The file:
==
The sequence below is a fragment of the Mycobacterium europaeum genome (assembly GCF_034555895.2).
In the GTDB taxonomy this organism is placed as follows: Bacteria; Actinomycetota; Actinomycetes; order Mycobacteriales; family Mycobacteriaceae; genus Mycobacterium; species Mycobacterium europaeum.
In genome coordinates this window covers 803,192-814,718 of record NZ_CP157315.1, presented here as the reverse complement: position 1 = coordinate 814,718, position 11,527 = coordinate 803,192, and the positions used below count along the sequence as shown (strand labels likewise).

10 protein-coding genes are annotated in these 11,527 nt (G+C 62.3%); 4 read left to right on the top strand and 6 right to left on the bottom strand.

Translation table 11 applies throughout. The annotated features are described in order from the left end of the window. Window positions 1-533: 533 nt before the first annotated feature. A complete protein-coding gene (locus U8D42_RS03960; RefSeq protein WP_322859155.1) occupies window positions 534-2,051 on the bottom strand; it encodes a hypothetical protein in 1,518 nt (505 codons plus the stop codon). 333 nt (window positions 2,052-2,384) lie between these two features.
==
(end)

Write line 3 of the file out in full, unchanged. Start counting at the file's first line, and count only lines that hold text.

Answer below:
In genome coordinates this window covers 803,192-814,718 of record NZ_CP157315.1, presented here as the reverse complement: position 1 = coordinate 814,718, position 11,527 = coordinate 803,192, and the positions used below count along the sequence as shown (strand labels likewise).